SEC Commissioner Hester Peirce Continues to Support Technology
Posted by Securities Attorney Laura Anthony | October 30, 2018 Tags: ,

In three recent speeches, SEC Commissioner Hester Peirce continued to proclaim her support for technological innovation and freedom in capital markets. On September 12, 2018, Ms. Peirce gave a speech at the Cato Institute’s FinTech Unbound Conference which she titled Motherhood and Humble Pie, on September 24 she spoke at the University of Michigan Law School titling her speech Wolves and Wolverines, and then on October 2 she spoke at the Financial Planning Association 2018 Major Firms Symposium, calling that speech Pickups and Put Downs. Besides the great titles, I applaud her content and perspective.

Motherhood and Humble Pie

A prevailing theme in all three speeches centered on her dissent to the SEC’s rejection of an exchange traded product or mutual fund. As an aside, since I wrote this blog on the SEC’s published concerns related to a cryptocurrency-related exchange traded product or mutual fund, HERE, the SEC has continued to deny several more applications for such a product.

As the title of her first speech in the series indicates, she uses motherhood as a metaphor to express her view that the SEC has been acting like a helicopter mother as opposed to a free-range mother, by refusing to let its “children” take risks by exploring new financial products that involve cryptocurrencies. In one of my favorite lines in her speech, she states, “[B]etter, we naturally think, not to allow the investor to leave the house, even for a quick trip down the street, unless properly helmeted, swaddled in regulation protective gear, and strapped into a vaguely European-branded car seat that is secured exactly in the center of the back seat of the largest SUV that an upper-middle class professional’s salary can buy.”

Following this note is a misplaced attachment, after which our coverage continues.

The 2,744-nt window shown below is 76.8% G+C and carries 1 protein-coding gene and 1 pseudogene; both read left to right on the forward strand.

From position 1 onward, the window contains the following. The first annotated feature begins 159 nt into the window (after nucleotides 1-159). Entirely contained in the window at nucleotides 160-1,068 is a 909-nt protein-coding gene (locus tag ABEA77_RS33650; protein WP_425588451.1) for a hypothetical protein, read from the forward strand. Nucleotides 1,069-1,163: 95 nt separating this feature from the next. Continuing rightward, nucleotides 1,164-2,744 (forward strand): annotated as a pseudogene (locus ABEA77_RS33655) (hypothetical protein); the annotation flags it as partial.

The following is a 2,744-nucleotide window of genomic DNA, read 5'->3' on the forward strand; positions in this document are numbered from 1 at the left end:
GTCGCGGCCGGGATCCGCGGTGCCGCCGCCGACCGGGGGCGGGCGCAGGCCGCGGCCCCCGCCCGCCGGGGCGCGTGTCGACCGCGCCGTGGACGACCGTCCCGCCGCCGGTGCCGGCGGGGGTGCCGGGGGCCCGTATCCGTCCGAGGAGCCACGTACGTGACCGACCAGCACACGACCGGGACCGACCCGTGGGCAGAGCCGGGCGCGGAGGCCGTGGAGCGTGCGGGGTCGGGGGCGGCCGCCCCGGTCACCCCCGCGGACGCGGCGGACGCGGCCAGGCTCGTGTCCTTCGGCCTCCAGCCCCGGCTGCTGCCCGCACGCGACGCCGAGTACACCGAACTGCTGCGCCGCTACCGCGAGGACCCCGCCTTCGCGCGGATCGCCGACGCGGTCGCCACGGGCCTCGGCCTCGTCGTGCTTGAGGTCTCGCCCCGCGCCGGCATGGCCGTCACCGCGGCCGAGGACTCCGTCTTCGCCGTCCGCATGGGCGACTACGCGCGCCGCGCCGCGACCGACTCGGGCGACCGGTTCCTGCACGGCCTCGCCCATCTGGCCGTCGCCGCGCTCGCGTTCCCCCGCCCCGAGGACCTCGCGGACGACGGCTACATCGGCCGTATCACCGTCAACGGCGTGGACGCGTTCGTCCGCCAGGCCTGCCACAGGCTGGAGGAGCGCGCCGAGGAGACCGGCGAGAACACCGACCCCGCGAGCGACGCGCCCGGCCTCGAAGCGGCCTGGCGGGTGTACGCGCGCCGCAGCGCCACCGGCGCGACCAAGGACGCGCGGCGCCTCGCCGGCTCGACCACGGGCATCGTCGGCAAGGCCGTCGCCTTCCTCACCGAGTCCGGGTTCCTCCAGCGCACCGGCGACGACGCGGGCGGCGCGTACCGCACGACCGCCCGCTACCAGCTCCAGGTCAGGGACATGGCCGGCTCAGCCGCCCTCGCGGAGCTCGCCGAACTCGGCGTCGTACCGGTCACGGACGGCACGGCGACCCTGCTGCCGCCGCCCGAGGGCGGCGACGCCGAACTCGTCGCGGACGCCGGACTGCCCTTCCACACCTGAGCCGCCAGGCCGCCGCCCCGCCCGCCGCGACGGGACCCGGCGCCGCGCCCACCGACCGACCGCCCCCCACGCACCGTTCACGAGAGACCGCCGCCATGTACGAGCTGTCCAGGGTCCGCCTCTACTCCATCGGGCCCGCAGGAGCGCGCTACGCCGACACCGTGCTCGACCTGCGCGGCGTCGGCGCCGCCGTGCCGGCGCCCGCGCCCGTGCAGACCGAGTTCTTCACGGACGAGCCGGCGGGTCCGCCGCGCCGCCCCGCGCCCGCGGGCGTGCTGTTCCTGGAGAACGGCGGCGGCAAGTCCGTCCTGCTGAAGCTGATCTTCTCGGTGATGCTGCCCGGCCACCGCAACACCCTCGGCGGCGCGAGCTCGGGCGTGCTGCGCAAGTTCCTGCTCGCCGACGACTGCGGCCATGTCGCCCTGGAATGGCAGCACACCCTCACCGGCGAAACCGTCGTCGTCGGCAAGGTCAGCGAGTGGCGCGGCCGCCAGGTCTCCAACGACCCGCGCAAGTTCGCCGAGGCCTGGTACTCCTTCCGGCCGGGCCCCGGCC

Certainly there is risk that investors will lose money and that there will be backlash against the regulatory body for failing to put proper protections in place, but Ms. Peirce thinks that the free-market environment should support such risk. Regardless of the level of regulatory protection, there will always be investor losses. Companies will fail, fraudsters will cheat and markets will downturn. Furthermore, capital markets are, by nature, risky. As Ms. Peirce notes, “[A] key purpose of financial markets is to permit investors to take risks, commensurate with their own risk appetites and circumstances, to earn returns on their investments.”

Ms. Peirce opines that the protection against the risk of cryptocurrency investments could go beyond the SEC’s actual authority. Congress has not empowered the SEC with eliminating risk or substituting the SEC’s investment judgment for that of an investor. The SEC also does not have the authority to regulate or require regulation of assets underlying securities, including digital assets. As I’ve written about in my blogs several times, the SEC regulatory framework centers around disclosure and not a merit review. For example, the SEC does not have the power to prohibit a registration statement from going effective if the disclosures are complete and compliant with Regulations S-K and S-X, regardless of how terrible the investment may be.

Specifically, the SEC’s high-level mandates are to protect investors, facilitate capital formation and maintain fair, orderly and efficient markets. For more on the SEC’s purpose, see HERE. Ms. Peirce believes this mandate requires the SEC to ensure that investors have access to products to allow them to create their own investment portfolios, including with new and expanding asset classes such as cryptocurrencies.

People already invest in cryptocurrencies, but they must do so through direct purchases on various exchanges, outside of their regular investment accounts. The individual investor is charged with keeping records and having a certain technical know-how to play in this marketplace. It is clear that there is a strong interest among investors to access this new type of investment, and for it to be available via exchange traded products, thus the consistent new applications by industry institutions.

Ms. Peirce lists five lessons that the SEC should learn when considering cryptocurrency products and technological innovation. In particular: